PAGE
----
Modify the traffic: The attacker can modify the data being sent between two systems. For example, the attacker could change the content of an email message or redirect a web page to a different website.
Delete the traffic: The attacker can delete the data being sent between two systems, preventing it from reaching its destination.
Launch denial-of-service attacks: The attacker can launch denial-of-service attacks by flooding the target system with ARP replies. This will cause the target system to crash or become unresponsive.
What is the impact of an ARP poisoning attack?
The impact of an ARP poisoning attack can vary depending on the goals of the attacker. However, in general, ARP poisoning attacks can lead to the following impact or damage:
Data loss or theft
Data loss or theft means that the attacker can view, modify, or delete the data being sent between two systems. This can result in confidential information being leaked, such as trade secrets or customer data.
System downtime means that the target system becomes unresponsive and is unable to process any traffic. This can cause disruptions to communications and lead to loss of productivity.
ARP poisoning attacks can damage the reputation of an organization if sensitive information is intercepted and leaked. Sensitive information can be range from personal information to trade secrets.
How to protect against an ARP poisoning attack?
Several approaches can help protect your organization against ARP poisoning attacks:
Static ARP tables
You can statically map all MAC addresses in a network to their IP addresses within an ARP tables, although this approach can be time-consuming due to all the manual updates required.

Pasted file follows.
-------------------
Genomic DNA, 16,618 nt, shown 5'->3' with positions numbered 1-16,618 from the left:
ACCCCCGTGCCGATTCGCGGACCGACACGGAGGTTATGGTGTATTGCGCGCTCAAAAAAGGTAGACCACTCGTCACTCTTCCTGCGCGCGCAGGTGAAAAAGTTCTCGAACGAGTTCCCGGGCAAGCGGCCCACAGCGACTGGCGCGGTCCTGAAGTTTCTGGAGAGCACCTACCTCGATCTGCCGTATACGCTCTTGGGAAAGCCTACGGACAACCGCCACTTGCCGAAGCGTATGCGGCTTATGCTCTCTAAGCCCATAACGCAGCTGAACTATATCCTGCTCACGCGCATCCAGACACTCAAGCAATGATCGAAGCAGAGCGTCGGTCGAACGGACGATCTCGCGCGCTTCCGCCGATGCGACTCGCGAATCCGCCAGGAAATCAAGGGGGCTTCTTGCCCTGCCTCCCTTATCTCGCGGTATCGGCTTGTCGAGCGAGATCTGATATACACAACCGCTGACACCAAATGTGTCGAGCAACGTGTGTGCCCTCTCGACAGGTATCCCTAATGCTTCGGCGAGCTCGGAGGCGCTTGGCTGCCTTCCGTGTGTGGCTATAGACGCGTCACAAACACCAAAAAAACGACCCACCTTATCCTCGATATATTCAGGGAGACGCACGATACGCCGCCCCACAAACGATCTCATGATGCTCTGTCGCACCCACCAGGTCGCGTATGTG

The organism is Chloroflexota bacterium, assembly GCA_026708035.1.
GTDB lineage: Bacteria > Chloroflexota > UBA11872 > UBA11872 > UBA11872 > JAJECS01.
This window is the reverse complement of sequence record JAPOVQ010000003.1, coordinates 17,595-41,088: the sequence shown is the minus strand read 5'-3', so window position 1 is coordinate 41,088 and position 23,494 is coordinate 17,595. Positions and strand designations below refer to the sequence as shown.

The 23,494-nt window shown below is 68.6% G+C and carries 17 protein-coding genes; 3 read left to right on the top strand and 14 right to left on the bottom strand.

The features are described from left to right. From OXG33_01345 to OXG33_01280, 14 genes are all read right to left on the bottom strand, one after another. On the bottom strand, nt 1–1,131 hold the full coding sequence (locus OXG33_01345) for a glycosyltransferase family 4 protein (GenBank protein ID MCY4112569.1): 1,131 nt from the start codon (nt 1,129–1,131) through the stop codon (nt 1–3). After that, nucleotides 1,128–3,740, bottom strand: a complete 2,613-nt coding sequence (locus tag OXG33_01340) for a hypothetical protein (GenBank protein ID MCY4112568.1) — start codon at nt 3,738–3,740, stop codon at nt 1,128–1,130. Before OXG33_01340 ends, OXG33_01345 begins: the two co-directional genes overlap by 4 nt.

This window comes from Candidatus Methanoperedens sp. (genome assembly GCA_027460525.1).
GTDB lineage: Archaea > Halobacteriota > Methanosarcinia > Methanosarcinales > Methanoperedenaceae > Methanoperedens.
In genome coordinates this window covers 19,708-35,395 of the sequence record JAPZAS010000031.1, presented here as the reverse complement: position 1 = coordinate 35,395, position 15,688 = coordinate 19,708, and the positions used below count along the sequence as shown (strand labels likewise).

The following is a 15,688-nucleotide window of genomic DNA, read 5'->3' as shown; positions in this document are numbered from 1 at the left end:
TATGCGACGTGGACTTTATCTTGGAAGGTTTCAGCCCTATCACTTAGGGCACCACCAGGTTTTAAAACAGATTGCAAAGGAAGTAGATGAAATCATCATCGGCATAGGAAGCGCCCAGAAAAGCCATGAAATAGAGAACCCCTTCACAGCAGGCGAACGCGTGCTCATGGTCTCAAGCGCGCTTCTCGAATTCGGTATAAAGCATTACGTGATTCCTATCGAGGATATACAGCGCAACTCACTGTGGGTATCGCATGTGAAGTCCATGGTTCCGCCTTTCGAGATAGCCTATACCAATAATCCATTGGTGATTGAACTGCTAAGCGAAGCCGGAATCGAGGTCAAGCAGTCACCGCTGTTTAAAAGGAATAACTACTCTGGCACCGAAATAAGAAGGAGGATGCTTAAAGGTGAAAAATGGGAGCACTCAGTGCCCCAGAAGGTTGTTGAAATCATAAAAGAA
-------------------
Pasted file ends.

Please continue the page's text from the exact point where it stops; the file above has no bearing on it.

Dynamic ARP Inspection (DAI) can help to protect against ARP poisoning attacks. DAI works by comparing the ARP packets with the entries in the ARP table. If there is a mismatch, then the ARP packet is dropped and an alert is generated.
Virtual Private Networks (VPNs)
A VPN provides an extra layer of security as the data is encrypted before it is sent over the Internet, making a poisoning attack much more difficult to carry out.
Encryption makes it difficult for the attacker to view or modify the data being sent between two systems, as the data is transformed into a ciphertext that can only be decrypted by the intended recipient.
A well-segmented network allows you to isolate systems from each other, making it more difficult for an attacker to reach all the systems on a network. For example, you could segment a network into different subnets, each with its own ARP table.
An ARP poisoning attack may seem at first glance like just another threat among all the other main cyber risks threatening organizations. But given its ability to lead to more sophisticated attacks, such as data theft, Man-in-the-Middle, or Denial-of-Service attacks, ARP poisoning should not be taken lightly. Your proactive approach could start with improving your network security through penetration testing, thus identifying vulnerabilities before attackers can exploit them.
An internal penetration test will help you determine if your network infrastructure is vulnerable to an ARP poisoning attack or other malicious attacks.
Contact us if you need help securing your networks with penetration testing.